Load Dependent Fatigue Crack Initiation in High Purity Al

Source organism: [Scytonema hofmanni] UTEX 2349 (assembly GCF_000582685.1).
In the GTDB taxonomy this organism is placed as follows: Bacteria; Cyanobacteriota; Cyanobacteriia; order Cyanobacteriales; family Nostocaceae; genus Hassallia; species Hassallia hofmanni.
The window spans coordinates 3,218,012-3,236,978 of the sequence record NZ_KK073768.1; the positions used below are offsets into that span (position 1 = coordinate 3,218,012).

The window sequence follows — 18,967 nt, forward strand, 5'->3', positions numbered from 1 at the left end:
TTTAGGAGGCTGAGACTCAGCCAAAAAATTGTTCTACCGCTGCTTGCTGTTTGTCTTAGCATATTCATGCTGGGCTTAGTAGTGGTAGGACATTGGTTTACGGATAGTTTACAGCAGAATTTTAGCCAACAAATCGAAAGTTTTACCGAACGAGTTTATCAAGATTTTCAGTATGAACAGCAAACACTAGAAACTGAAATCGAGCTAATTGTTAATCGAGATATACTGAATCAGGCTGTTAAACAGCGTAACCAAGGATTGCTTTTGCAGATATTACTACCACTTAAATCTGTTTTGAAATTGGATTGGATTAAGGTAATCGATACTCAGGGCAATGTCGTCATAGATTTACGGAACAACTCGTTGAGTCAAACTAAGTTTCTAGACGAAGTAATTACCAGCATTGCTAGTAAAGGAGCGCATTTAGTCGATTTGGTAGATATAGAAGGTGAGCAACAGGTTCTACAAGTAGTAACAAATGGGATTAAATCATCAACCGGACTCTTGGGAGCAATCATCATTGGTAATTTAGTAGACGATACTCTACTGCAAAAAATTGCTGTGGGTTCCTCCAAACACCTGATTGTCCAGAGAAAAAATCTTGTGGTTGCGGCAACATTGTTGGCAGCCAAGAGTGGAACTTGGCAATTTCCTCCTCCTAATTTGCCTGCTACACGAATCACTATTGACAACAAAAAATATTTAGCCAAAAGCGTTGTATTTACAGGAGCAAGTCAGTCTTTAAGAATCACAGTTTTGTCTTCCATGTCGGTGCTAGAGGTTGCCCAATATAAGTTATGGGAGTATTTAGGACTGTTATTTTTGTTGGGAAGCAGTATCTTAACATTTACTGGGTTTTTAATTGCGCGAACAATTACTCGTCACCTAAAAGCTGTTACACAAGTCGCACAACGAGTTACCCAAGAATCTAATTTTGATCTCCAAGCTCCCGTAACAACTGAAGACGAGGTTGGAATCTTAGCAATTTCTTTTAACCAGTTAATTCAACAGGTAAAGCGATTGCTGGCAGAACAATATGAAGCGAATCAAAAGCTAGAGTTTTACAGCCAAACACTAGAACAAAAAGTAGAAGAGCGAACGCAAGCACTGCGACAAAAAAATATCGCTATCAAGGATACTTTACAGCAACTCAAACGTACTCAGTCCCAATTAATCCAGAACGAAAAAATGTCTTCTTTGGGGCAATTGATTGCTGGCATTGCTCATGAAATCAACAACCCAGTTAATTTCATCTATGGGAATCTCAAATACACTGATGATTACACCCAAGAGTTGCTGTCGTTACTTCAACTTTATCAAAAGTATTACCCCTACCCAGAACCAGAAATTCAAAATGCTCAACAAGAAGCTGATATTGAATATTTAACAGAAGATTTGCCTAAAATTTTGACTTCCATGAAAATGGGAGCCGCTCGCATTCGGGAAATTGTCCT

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Fatigue crack initiation sites and mechanisms in metals and alloys have long been investigated, since metal components are often subjected to cyclic loading, and fatigue cracking is one of the major causes of failure. Therefore, understanding the dominant cracking mechanism under different conditions is essential for tailoring the composition and microstructure of metal components for better fatigue resistance under various loading conditions. Load dependent fatigue response in high purity aluminum (Al) is investigated. In low cycle fatigue, extrusions and intrusions are found to form on grain boundaries (GBs), especially prevalently at triples junctions. However, contrary to theories on extrusion formation from persistent slip bands (PSBs), no slip bands are observed in these specimens. Dislocation cells, on the other hand, are observed to form in higher densities and smaller sizes as stress amplitude increases. As extrusion formation occurs only after a threshold number of cycles, it might be a result of the progression of dislocation cell formation. In high cycle fatigue, no extrusions are observed at GBs, while microcracks form within grains. Therefore, high cycle fatigue life may be controlled by mechanisms other than dislocation cell formation, and involves transgranular, rather than intergranular, fracture.